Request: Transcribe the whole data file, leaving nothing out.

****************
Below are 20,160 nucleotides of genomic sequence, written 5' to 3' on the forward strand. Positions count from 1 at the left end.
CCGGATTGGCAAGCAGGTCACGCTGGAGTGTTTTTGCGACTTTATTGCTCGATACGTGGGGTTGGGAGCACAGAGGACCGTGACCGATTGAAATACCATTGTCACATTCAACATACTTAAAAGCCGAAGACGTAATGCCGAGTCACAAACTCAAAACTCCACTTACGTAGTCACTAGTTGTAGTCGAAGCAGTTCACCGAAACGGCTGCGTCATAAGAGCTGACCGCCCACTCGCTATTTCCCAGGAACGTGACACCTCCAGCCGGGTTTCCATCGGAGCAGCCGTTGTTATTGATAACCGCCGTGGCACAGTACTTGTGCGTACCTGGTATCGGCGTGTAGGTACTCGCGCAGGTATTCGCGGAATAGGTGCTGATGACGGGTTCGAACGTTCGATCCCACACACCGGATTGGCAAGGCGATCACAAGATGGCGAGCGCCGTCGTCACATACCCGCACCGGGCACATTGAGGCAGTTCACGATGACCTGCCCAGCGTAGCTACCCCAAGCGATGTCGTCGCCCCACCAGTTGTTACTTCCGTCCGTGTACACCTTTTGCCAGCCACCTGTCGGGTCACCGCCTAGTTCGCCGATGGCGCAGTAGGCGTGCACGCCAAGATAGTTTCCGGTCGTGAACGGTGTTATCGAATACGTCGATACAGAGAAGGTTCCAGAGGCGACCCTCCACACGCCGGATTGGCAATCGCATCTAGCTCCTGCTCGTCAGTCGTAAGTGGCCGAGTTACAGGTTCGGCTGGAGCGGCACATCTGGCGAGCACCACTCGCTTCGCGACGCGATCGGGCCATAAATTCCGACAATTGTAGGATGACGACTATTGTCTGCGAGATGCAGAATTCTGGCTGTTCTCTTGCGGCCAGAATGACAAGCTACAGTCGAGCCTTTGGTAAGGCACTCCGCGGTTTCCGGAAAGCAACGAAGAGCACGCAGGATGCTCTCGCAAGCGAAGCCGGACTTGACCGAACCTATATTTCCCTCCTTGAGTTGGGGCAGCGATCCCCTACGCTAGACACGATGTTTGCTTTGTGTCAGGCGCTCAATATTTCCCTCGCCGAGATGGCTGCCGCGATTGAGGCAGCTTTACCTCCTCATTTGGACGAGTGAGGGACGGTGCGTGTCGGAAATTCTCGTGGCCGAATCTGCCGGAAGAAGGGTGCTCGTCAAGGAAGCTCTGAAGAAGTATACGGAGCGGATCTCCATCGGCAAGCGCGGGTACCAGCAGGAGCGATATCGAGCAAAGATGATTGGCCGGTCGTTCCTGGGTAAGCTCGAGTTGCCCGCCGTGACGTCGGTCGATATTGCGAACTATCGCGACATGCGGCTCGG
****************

Below are 20,160 nucleotides of genomic sequence, written 5' to 3' on the forward strand. Positions count from 1 at the left end.
CCGGATTGGCAAGCAGGTCACGCTGGAGTGTTTTTGCGACTTTATTGCTCGATACGTGGGGTTGGGAGCACAGAGGACCGTGACCGATTGAAATACCATTGTCACATTCAACATACTTAAAAGCCGAAGACGTAATGCCGAGTCACAAACTCAAAACTCCACTTACGTAGTCACTAGTTGTAGTCGAAGCAGTTCACCGAAACGGCTGCGTCATAAGAGCTGACCGCCCACTCGCTATTTCCCAGGAACGTGACACCTCCAGCCGGGTTTCCATCGGAGCAGCCGTTGTTATTGATAACCGCCGTGGCACAGTACTTGTGCGTACCTGGTATCGGCGTGTAGGTACTCGCGCAGGTATTCGCGGAATAGGTGCTGATGACGGGTTCGAACGTTCGATCCCACACACCGGATTGGCAAGGCGATCACAAGATGGCGAGCGCCGTCGTCACATACCCGCACCGGGCACATTGAGGCAGTTCACGATGACCTGCCCAGCGTAGCTACCCCAAGCGATGTCGTCGCCCCACCAGTTGTTACTTCCGTCCGTGTACACCTTTTGCCAGCCACCTGTCGGGTCACCGCCTAGTTCGCCGATGGCGCAGTAGGCGTGCACGCCAAGATAGTTTCCGGTCGTGAACGGTGTTATCGAATACGTCGATACAGAGAAGGTTCCAGAGGCGACCCTCCACACGCCGGATTGGCAATCGCATCTAGCTCCTGCTCGTCAGTCGTAAGTGGCCGAGTTACAGGTTCGGCTGGAGCGGCACATCTGGCGAGCACCACTCGCTTCGCGACGCGATCGGGCCATAAATTCCGACAATTGTAGGATGACGACTATTGTCTGCGAGATGCAGAATTCTGGCTGTTCTCTTGCGGCCAGAATGACAAGCTACAGTCGAGCCTTTGGTAAGGCACTCCGCGGTTTCCGGAAAGCAACGAAGAGCACGCAGGATGCTCTCGCAAGCGAAGCCGGACTTGACCGAACCTATATTTCCCTCCTTGAGTTGGGGCAGCGATCCCCTACGCTAGACACGATGTTTGCTTTGTGTCAGGCGCTCAATATTTCCCTCGCCGAGATGGCTGCCGCGATTGAGGCAGCTTTACCTCCTCATTTGGACGAGTGAGGGACGGTGCGTGTCGGAAATTCTCGTGGCCGAATCTGCCGGAAGAAGGGTGCTCGTCAAGGAAGCTCTGAAGAAGTATACGGAGCGGATCTCCATCGGCAAGCGCGGGTACCAGCAGGAGCGATATCGAGCAAAGATGATTGGCCGGTCGTTCCTGGGTAAGCTCGAGTTGCCCGCCGTGACGTCGGTCGATATTGCGAACTATCGCGACATGCGGCTCGG